Development, Secretary of Transportation,
Secretary of Energy, Secretary of Education, and
the Secretary of Veterans Affairs.
6 We counted each of the Cabinet departments and
their respective agencies separately in the total
number of agencies. Several positions were held by
different individuals during the 3-year period, so
we counted the number of protected positions, not
officials.
7 Another agency had a private security firm on
retainer if it needed additional protective
services.
8 Many of the agencies reported using employees,
mainly in the field, to assist in providing
protection as part of their collateral duties.
9 This included four departments with full-time
protective personnel and six departments that used
personnel who provided protection as part of their
collateral duties.  The 1994 report excluded data
on protection provided at the Departments of
Defense, Justice, State, and the Treasury.
10 In 1986, we reported that 15 agencies (including
8 of the 10 Cabinet departments in the 1994
report) indicated they spent a total of $1.6
million to protect officials in each of fiscal
years 1984 and 1985, and estimated they would
spend $1.6 million in fiscal year 1986.  (In 1999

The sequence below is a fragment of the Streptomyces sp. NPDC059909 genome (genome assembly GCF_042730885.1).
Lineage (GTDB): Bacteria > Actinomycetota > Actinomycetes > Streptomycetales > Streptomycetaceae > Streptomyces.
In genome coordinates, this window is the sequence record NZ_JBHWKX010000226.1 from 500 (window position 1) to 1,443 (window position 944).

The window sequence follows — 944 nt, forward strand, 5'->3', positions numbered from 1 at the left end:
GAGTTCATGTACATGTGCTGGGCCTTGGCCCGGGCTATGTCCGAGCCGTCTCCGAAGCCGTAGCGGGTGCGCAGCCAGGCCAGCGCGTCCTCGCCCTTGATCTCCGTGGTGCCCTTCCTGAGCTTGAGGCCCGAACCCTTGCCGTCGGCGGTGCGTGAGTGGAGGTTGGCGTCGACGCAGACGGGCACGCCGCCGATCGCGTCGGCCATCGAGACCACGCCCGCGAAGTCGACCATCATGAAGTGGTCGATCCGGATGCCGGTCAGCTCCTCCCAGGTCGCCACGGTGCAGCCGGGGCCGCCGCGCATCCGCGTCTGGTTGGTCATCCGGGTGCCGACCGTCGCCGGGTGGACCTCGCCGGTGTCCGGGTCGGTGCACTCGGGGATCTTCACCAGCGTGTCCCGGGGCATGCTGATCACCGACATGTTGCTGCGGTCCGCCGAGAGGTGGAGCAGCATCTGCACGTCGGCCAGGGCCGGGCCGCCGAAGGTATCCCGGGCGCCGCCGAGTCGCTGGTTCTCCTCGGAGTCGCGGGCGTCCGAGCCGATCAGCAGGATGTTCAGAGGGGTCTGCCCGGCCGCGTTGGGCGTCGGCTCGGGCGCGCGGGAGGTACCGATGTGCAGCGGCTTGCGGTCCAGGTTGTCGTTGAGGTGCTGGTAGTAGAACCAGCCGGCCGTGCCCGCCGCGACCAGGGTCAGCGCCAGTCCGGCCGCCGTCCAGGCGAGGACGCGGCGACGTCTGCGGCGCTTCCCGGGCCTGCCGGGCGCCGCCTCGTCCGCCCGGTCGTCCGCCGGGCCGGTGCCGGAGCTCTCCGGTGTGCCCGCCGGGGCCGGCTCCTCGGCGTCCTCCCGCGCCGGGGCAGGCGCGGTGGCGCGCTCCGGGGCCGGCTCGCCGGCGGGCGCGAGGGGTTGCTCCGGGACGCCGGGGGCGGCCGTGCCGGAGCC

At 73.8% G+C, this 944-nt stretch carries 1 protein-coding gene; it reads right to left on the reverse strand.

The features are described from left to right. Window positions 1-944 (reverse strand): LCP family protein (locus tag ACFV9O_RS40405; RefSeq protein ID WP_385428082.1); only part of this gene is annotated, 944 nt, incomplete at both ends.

dollars, the value of $1.6 million in 1984 would
be $2.4 million, and the value of $1.6 million in
1985 and 1986 would be $2.3 million.)  See
Bodyguard Services:  Protective Services Provided
Selected Federal Officials (GAO/GGD-86-55FS, Feb.
28, 1986).  The 1986 report excluded the costs of
protecting officials at the Departments of
Defense, State, and the Treasury.
11 5 U.S.C., App. 3.
12 5 U.S.C. 301.
13 The November 27, 1972, letter from Secretary of
the Treasury George Shultz to all Cabinet heads
renewed an offer to have the Secret Service
provide training for the departments' protective
personnel.  The memo also indicated that following
a discussion at the White House, "it was decided
that each Department would provide and maintain a
protective force, composed of their own employees.
At the same time the President offered the
assistance of [the] Secret Service in making
available a protective training course for
applicable personnel from other Departments.."
14 The December 1, 1970, memorandum from White
House Counsel John Dean to a Cabinet department
indicated that the Secret Service planned to
conduct a training session for executive
departments' protective personnel.
15 Special Deputy U.S. Marshals are appointed
pursuant to 28 U.S.C. 561 (g) (the Marshals
Service "shall command all necessary assistance to
execute its duties" and 28 C.F.R. 0.112.  See also
7 OLC 86 (1983).  Special Deputy U.S. Marshals are
sworn and appointed to perform specific functions
and have federal law enforcement authority to
perform those functions.  According to Marshals
Service policy directive 99-13, issued February 5,
1999, deputized U.S. Marshals may, among other
things, seek and execute arrest and search
warrants; make arrests without warrant if there
are reasonable grounds to believe that the person
to be arrested has committed or is committing a
violation of federal law; serve subpoenas and